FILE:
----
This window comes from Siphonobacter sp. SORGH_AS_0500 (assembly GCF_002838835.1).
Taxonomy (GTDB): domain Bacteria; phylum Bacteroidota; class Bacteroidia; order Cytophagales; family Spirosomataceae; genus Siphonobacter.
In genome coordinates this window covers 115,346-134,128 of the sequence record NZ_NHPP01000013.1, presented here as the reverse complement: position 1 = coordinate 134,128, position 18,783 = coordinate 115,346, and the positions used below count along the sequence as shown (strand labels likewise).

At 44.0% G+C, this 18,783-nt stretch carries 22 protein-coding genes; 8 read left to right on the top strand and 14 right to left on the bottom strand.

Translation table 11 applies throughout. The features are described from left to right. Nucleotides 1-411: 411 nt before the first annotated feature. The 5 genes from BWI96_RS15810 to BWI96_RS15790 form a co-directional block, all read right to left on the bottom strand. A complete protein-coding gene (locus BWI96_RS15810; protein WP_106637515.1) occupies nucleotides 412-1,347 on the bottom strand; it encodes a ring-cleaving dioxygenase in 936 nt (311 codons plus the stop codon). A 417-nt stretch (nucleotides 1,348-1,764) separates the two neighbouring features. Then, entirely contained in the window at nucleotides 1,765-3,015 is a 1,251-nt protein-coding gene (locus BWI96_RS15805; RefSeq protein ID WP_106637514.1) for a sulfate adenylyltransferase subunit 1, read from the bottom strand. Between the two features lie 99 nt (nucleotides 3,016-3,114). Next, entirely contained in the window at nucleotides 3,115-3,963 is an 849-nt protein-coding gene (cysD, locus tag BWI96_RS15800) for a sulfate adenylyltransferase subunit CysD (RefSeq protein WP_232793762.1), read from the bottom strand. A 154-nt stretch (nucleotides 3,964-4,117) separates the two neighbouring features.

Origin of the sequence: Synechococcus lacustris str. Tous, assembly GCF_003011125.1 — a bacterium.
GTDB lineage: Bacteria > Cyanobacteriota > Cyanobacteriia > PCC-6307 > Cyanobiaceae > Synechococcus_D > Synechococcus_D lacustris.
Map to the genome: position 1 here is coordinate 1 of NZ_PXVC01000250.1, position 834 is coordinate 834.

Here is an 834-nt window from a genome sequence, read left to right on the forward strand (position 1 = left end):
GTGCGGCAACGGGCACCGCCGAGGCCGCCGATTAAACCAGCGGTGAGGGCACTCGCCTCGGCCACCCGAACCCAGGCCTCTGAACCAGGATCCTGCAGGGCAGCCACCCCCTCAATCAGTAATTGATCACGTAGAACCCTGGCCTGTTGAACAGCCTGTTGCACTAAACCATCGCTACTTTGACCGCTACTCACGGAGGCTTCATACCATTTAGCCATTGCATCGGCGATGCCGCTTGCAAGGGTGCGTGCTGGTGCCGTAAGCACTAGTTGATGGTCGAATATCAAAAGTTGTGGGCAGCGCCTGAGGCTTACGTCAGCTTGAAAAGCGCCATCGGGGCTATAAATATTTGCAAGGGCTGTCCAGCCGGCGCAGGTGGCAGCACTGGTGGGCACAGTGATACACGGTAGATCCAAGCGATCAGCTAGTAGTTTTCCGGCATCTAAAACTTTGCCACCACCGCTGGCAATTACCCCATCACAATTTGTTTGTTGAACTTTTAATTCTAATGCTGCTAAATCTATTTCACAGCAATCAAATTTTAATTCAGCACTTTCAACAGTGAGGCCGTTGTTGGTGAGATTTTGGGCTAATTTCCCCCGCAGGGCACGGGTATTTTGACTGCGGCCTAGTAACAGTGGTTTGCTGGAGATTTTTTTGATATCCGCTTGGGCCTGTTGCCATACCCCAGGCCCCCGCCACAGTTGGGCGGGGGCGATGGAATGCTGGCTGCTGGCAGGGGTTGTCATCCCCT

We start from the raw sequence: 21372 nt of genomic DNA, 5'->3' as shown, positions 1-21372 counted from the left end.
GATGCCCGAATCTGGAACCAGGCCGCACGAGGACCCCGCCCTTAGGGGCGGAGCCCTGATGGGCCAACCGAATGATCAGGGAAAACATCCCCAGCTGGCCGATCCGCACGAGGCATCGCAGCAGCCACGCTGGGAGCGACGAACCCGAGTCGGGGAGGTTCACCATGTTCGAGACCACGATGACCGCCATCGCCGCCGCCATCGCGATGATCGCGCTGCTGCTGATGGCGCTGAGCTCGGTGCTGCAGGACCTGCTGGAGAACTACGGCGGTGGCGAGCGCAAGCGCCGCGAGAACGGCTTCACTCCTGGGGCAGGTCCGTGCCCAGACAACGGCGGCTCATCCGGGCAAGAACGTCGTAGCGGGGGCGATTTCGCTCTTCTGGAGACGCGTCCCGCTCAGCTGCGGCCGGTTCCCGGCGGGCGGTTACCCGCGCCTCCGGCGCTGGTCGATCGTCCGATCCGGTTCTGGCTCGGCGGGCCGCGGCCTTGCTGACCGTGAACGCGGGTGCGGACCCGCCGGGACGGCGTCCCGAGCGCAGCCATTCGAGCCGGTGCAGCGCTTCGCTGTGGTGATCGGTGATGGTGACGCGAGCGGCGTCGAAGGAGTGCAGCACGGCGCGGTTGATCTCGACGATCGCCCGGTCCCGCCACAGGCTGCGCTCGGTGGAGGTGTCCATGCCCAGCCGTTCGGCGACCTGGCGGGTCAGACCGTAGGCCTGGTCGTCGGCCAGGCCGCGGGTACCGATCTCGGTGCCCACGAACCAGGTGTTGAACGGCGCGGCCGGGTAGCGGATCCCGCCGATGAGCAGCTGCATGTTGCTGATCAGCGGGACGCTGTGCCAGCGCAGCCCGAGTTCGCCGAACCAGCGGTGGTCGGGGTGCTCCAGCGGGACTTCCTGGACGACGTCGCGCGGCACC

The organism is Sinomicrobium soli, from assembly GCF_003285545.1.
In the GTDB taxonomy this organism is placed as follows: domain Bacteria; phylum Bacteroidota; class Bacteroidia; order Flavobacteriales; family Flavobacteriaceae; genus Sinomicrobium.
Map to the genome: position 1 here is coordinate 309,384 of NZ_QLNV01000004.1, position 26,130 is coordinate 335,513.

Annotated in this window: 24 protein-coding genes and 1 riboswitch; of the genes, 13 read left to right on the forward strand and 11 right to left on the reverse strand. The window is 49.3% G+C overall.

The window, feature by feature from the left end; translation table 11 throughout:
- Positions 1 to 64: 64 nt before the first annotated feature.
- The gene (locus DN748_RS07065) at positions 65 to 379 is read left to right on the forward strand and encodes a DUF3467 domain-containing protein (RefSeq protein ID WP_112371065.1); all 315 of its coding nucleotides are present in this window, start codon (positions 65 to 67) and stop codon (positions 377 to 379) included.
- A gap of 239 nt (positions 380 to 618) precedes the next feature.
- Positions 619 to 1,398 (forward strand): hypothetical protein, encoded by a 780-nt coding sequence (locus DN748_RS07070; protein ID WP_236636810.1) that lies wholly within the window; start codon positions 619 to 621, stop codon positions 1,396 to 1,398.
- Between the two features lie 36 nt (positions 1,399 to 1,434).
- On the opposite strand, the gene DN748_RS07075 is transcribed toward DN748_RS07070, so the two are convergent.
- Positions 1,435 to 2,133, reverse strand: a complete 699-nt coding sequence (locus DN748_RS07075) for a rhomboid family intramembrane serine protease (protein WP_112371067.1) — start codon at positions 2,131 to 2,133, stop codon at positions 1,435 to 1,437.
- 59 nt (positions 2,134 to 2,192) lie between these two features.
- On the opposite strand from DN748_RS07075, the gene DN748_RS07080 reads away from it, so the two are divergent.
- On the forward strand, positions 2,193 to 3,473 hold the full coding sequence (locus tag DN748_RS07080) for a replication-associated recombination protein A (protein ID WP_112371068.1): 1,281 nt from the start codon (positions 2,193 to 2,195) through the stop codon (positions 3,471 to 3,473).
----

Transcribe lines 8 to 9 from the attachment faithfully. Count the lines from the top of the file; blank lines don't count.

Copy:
Map to the genome: position 1 here is coordinate 1 of NZ_PXVC01000250.1, position 834 is coordinate 834.

Here is an 834-nt window from a genome sequence, read left to right on the forward strand (position 1 = left end):